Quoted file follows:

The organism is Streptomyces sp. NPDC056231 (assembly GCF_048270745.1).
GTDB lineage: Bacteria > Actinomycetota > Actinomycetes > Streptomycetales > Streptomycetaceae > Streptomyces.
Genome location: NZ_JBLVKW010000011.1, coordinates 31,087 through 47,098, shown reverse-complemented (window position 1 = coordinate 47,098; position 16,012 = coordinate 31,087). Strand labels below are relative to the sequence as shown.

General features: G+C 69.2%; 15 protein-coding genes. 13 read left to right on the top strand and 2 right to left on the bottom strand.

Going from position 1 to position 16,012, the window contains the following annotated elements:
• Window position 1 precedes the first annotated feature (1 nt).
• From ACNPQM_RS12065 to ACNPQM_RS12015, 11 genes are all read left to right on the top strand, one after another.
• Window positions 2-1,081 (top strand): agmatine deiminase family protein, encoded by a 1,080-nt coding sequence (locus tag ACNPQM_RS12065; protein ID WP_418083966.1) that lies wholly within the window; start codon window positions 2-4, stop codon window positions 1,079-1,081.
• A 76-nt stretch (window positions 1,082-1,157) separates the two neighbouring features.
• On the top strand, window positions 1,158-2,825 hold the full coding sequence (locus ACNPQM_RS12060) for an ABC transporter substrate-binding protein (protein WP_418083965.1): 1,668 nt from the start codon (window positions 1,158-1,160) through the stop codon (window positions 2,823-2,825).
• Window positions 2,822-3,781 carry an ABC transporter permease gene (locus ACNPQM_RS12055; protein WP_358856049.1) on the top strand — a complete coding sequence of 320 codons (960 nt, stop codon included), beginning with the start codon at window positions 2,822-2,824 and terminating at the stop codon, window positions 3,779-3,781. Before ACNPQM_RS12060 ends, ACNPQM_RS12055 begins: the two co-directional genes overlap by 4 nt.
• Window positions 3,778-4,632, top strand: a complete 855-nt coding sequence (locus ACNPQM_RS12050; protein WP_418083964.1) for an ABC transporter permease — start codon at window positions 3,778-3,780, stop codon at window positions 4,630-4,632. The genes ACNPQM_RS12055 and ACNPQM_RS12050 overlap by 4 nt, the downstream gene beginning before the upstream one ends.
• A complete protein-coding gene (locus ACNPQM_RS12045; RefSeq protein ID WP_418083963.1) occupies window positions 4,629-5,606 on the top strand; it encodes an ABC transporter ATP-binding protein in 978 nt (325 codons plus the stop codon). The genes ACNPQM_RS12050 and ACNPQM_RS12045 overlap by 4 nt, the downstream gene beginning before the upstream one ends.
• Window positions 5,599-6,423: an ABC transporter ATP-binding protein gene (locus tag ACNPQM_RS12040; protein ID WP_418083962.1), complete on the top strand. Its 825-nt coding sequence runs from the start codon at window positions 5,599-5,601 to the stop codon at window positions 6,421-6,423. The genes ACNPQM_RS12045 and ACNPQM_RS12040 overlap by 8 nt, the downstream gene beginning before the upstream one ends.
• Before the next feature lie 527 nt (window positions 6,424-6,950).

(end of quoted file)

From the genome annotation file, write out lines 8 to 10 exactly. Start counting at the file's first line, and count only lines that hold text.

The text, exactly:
• Window positions 2-1,081 (top strand): agmatine deiminase family protein, encoded by a 1,080-nt coding sequence (locus tag ACNPQM_RS12065; protein ID WP_418083966.1) that lies wholly within the window; start codon window positions 2-4, stop codon window positions 1,079-1,081.
• A 76-nt stretch (window positions 1,082-1,157) separates the two neighbouring features.
• On the top strand, window positions 1,158-2,825 hold the full coding sequence (locus ACNPQM_RS12060) for an ABC transporter substrate-binding protein (protein WP_418083965.1): 1,668 nt from the start codon (window positions 1,158-1,160) through the stop codon (window positions 2,823-2,825).